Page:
The process of determining how much of an injury was caused by work is called apportionment. Apportionment protects an insurance carrier from being 100% responsible for a medical condition that wasn’t fully caused by the employee’s job.

Here’s a simple example: imagine that somebody has a severe case of carpal tunnel syndrome, and then gets hired at a new job. Then, after a year, the condition worsens. In this scenario, the carpal tunnel syndrome can be deemed to be a pre-existing condition, which is then aggravated by work. Therefore, according to the work comp system, the employer’s insurance carrier is only responsible for the portion of the carpal tunnel that was caused by the job.

In this example, the medical examiner might determine that the employee’s carpal tunnel syndrome resulted in a 6% impairment rating. However, the examiner might have also determined—and not unreasonably—that only a portion of this impairment was caused by the work that the employee did for their current employer, and recommend a reduction in benefits as a result.

It’s easy to see why there’s room for debate. The purpose of apportionment aims to resolve that conflict in a way that makes sense. But, like all aspects of work comp, apportionment can be performed based on estimates, or it can be done using a consistent method and based on scientific data. (You can guess which method has an easier time holding up in court.)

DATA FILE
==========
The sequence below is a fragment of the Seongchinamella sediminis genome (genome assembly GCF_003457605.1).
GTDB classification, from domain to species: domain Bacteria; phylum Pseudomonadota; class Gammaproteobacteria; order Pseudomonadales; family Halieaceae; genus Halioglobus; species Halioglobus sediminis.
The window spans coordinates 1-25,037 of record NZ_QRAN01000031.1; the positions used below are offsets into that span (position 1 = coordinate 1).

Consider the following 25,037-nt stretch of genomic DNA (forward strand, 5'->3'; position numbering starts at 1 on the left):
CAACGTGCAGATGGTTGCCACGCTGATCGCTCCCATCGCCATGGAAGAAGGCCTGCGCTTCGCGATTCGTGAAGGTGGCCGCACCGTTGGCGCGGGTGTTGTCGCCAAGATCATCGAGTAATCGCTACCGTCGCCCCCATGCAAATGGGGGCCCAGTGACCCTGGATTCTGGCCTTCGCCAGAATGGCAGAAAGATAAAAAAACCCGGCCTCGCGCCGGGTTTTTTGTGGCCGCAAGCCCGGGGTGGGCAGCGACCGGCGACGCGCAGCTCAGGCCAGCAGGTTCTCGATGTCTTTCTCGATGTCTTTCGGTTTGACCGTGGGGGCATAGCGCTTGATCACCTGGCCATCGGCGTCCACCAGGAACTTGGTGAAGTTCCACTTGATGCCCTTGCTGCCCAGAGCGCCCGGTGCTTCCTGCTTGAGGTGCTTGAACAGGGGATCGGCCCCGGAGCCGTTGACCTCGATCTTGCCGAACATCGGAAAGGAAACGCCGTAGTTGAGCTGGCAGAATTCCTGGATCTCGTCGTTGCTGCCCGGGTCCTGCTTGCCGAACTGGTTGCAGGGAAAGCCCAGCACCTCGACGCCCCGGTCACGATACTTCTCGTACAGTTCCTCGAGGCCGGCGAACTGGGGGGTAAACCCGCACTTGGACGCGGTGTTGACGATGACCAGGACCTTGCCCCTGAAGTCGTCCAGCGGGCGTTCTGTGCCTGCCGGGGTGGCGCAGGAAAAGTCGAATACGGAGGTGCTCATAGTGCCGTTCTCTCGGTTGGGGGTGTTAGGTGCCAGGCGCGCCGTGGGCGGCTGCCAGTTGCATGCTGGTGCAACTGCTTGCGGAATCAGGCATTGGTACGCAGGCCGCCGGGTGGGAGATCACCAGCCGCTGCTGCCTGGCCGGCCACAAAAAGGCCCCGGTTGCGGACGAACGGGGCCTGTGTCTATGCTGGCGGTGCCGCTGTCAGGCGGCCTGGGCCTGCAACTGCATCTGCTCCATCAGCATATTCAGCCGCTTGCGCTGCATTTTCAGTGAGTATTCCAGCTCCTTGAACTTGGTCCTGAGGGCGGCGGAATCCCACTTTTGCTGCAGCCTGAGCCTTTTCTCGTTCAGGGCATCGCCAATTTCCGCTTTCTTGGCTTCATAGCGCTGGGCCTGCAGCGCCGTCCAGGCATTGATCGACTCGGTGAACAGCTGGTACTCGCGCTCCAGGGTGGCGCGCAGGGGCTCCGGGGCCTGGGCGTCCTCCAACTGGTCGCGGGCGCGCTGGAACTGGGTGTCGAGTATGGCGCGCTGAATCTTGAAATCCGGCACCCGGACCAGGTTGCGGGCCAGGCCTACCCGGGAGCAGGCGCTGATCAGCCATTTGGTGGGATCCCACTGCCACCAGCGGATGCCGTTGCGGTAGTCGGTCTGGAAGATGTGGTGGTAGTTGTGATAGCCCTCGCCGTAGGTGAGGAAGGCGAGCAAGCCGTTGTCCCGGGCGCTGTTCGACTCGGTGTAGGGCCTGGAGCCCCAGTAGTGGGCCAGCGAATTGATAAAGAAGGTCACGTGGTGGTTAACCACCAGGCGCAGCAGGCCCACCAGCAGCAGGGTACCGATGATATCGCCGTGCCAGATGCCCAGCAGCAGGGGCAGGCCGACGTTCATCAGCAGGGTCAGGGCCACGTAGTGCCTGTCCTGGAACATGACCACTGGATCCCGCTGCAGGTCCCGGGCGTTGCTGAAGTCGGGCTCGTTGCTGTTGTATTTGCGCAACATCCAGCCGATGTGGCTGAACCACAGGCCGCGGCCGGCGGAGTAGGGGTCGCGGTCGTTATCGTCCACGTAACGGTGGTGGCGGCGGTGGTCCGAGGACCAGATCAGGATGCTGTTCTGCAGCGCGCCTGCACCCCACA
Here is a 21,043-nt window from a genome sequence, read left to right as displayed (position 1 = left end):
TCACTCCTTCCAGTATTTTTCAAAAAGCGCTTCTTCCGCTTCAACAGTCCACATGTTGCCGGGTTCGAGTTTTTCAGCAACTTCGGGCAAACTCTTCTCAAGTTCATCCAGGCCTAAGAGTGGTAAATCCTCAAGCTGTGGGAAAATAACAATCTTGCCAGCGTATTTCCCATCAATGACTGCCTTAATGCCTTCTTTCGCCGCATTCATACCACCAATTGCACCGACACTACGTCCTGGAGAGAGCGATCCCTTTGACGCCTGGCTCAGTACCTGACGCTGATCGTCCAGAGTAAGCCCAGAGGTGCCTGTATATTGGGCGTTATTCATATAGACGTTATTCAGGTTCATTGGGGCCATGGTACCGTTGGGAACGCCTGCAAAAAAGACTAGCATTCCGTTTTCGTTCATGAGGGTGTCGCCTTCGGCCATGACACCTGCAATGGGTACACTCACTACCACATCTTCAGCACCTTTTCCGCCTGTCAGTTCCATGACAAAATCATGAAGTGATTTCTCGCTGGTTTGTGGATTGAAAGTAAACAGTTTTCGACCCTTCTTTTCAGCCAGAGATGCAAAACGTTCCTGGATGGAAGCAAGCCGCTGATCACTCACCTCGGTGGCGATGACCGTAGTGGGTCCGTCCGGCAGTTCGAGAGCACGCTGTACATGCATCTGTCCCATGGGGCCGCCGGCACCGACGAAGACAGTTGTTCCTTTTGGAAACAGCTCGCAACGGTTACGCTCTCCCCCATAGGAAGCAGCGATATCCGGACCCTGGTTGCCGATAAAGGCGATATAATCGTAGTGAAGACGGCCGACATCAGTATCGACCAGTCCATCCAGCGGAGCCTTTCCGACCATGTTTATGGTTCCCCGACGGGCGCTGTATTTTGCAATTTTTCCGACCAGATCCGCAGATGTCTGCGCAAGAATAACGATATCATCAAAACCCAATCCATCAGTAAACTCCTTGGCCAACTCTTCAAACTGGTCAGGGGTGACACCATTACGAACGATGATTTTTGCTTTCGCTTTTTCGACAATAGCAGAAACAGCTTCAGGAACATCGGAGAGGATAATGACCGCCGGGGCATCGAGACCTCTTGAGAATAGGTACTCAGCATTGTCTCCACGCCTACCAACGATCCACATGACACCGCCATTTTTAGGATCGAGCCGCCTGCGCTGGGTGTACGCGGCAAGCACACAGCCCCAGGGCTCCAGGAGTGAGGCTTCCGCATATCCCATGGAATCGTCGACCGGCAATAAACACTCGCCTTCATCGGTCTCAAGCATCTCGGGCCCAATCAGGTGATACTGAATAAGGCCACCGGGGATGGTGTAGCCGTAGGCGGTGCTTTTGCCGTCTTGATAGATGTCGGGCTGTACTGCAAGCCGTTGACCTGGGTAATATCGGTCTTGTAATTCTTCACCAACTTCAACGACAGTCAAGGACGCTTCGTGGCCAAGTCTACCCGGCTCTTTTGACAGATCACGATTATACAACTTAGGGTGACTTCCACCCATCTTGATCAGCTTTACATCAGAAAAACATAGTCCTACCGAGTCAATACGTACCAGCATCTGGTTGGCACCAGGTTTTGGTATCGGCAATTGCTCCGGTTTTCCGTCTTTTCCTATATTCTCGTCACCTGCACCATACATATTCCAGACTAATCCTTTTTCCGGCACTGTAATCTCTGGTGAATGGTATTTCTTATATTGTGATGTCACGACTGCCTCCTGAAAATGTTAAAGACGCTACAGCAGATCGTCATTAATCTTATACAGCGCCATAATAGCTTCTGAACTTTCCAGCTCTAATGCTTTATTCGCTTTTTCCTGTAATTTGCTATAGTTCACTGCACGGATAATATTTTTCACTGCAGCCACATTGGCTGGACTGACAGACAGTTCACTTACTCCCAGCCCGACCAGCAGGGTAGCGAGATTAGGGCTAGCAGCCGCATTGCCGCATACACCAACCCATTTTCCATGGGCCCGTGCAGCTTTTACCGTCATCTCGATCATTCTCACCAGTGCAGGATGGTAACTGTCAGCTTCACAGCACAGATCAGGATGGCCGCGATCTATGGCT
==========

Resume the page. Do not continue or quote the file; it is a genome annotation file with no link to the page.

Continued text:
How can belonging to a demographic—such as gender—impact a worker’s benefits?

In the lawsuit,  the medical examiner reduced one of the plaintiff’s compensation for her carpal tunnel syndrome because the condition is common among women her age.

Lead plaintiff Leticia Gonzalez developed severe carpal tunnel syndrome from 17 years working at a computer terminal for a telecommunications company. When she applied for benefits, the QME found that her condition “is almost ubiquitous in the female population in her age demographic” and recommended cutting her benefits by 20 percent.

If a medical examiner can demonstrate that a worker would have developed a medical condition even if she had not been employed at her particular job, then, according to the California workers’ compensation system, it makes sense to reduce their employer’s liability for that injury.